The Z28 came powered with a corvette 5.7L LT1 Small Block V8, but underrated at 275 horsepower. The Convertible was gone.
The LT1 was the most powerful small block installed in the Camaro since it's birth, with an option of the 4 Speed (700R4?) Automatic, or the T-56 6 Speed Manual; 6 Inch wheels/tires, and four wheel ABS was standard.

The Convertible, as expected, made a return in 1994, with a stiffer chassis and the electronically controlled 4L60 automatic. No other changes were made

Same story for 1995, All-Season Tires and Traction Control was now available

In 1996 the Z28's V8 jumped to 285 horsepower and SLP brought back the SS

In 1997 chevy introduced a specially optioned white Z28 with orange stripes and orange houndstooth upholstery; otherwise there were new "Tri-Color" tail lamps and SLP produced a small run of 330 horsepower Z28 SS's powered by Corvette's LT4 5.7L V8.

The first visual update to the Camaro came in 1998 with a new front facia design, but the big deal in 1998 was the All Aluminum LS-1 that took residence in the Z28, putting out 320 horsepower (with Ram Air Induction)

Not much to say about 1999 or 2000, minor changes from CD Changer Options to Radio Control Placements took place. By 2001 The Z28 was running on fumes, as well as the rest of the Camaro series for that matter. New Paint, Restyled 60 inch wheels, and a downgrade from 320 to 310 horsepower in the Z28. The Camaro barely made it into 2002, with limited changes. A new power steering cooler and sound system came in the Z28, that's about it. Chevrolet did celebrate Camaro's 35th year though, with a special graphics package for the Z28 SS Coupe and Convertible.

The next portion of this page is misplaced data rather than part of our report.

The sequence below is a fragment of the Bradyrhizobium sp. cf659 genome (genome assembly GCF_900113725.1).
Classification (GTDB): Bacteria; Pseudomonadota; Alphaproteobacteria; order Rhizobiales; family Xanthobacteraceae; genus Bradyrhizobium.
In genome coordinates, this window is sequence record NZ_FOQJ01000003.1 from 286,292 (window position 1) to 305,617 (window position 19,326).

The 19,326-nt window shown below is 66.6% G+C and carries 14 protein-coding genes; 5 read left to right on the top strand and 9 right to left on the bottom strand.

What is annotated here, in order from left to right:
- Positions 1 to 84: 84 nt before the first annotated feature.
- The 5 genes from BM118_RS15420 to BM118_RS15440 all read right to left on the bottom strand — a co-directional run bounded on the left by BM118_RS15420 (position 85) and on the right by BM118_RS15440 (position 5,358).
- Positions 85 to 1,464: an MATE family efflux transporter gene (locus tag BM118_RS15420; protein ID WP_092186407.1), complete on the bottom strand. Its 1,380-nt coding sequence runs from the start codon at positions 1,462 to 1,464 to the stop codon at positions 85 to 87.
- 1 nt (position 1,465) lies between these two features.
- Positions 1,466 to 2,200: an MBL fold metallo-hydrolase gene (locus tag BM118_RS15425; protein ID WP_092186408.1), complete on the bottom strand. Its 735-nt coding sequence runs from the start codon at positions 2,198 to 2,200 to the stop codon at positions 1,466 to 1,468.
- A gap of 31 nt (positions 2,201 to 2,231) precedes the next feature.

Many fans were angry at Chevrolet for the loss of the Z28 in 2002, in the end it came down to some plant contracts and Chevrolet wasn't allowed to discuss future projects with the public until they were settled. Unfortunately for Quebec, the GM/Chevrolet plant in St. Therese had reached end of contract, and GM demolished the plant.

The Fifth Generation Camaro is expected to debut in 2007. Speculations are rampant as to the options, but it will definitely be a competitive vehicle. I've heard one rumor about All Wheel Drive, and frankly, I'm for it. In the end, The Camaro Z28 is the all American muscle car of the century, and it will always be with us to dominate the sports car crowd. GM has tried to kill the Z28 three times, and she just keeps coming back.


Source: http://www.edmunds.com/reviews/generations/articles/66170/article.html
I cannot guarantee the accuracy of the comments provided in that article, some of the information here has been my own knowledge.

* May be incomplete, if you have anything significant to add, /msg me.